Review: Professor Boffin on Britain’s Got More Talent
In the field of science communication, there always seems to be disagreement on many topics. What are we trying to achieve? In particular, when it comes to impressive demonstrations, are we trying to inspire, educate, entertain?
Each member of the community seems to have their own view on these questions. My own guess, since you asked, is that each instance (to avoid writing event, performance, intervention, act…) has its own goals, which whoever is delivering them should know and aim to fulfill.
With that in mind, let’s consider the video below:
My point is that the performer’s goals, and those of the TV company, are clearly different. So when trying to assess whether this communication was successful, we need to be clear about which perspective we are taking. Indeed, the presenter said in the backstage clip, “this is quality, keep going”, whereas others might have found it embarrassing.
So who is this Professor Boffin chap, anyway?
His real name is Terry Harvey-Chadwick, a former science teacher and part-time Viking. He now presents science shows. He’s new to the science communication sector (just like me), but has already had some success (more so than me). It’s not my place to judge this performance. Rather, I suggest you read his own thoughts on his blog.
In TV land there are two basic states of being. You are either hurrying up, or you are waiting. We did plenty of both that day. The nice stage manager, who was very interested in all our scientific equipment [and was] concerned as to whether or not it would burn down his set. [The stage manager said] we would have plenty of time to set up our equipment and move it onto the stage before the break, and maybe even have time for a quick run-through during the break before we went on. In the normal world that’s what probably would have happened. But we were in TV land.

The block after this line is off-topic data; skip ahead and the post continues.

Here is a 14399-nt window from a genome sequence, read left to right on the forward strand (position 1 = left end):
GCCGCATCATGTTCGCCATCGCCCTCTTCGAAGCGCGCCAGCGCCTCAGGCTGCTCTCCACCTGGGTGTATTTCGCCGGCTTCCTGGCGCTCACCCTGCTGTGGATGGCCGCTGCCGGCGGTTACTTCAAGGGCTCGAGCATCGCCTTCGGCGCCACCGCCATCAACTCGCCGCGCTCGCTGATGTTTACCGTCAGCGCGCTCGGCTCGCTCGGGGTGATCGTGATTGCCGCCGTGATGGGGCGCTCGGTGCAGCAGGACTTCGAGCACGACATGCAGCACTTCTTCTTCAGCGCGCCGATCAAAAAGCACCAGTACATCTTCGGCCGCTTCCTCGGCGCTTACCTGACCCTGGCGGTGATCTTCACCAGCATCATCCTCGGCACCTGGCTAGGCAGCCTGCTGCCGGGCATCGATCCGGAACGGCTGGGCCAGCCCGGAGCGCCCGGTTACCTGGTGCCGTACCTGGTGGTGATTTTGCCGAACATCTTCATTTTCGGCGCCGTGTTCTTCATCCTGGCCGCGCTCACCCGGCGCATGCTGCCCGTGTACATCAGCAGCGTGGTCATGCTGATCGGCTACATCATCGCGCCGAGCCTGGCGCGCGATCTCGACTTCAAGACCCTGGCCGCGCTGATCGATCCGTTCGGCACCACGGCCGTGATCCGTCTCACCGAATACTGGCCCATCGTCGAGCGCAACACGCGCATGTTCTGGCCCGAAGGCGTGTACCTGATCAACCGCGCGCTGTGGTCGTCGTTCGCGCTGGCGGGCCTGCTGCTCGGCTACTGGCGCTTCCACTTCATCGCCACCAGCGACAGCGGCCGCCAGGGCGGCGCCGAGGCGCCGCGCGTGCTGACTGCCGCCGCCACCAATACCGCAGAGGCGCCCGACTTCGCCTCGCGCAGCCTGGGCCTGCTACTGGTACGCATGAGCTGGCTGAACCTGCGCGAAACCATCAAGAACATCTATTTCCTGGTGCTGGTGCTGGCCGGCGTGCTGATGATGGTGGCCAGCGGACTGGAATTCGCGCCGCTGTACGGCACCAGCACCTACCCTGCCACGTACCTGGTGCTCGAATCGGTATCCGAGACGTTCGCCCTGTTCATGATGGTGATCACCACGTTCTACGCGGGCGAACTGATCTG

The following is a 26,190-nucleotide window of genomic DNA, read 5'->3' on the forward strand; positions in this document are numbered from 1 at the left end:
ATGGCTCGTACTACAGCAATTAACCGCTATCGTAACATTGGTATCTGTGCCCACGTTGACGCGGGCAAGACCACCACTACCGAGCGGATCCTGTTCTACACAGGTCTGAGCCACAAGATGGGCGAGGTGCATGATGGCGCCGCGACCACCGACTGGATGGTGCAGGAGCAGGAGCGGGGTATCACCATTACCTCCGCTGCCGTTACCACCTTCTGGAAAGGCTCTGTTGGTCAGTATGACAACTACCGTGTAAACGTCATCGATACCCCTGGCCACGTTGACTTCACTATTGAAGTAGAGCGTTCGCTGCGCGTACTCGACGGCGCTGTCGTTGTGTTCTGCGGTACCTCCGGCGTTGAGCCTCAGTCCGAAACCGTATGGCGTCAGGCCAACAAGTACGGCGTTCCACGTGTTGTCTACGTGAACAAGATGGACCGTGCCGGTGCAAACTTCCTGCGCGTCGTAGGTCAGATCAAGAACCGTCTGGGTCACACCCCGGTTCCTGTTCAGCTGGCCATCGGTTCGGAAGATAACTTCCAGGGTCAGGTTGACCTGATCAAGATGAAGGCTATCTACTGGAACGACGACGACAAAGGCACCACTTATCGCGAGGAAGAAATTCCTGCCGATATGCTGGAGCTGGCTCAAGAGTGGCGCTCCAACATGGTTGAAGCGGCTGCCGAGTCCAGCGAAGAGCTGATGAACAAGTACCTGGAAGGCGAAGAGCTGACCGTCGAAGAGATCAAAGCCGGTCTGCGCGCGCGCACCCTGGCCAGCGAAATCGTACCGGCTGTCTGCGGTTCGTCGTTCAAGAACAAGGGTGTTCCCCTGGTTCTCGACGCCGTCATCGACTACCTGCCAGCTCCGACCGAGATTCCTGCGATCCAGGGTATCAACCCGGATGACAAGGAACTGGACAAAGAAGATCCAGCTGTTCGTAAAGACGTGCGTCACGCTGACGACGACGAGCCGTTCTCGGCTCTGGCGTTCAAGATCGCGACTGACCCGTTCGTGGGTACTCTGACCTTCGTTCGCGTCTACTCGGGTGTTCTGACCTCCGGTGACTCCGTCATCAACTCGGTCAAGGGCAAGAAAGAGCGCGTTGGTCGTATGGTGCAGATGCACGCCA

I find it fascinating to read about the production of TV shows from “the other side”, and discussions on email lists suggest Terry’s experience was pretty typical of that environment.
Overall, although I think that the ideal-world scenario would have been more like an RI Christmas lecture, or a Famelab talk (which are closer in length to a BGT slot), I still think it was a Good Thing, at least in some respects, for Professor Boffin to appear on the show.
By the way, the “trick” that didn’t work is a lollypop stick bomb, which illustrates “something to do with forces” (I’m not very familiar with it), is visible below: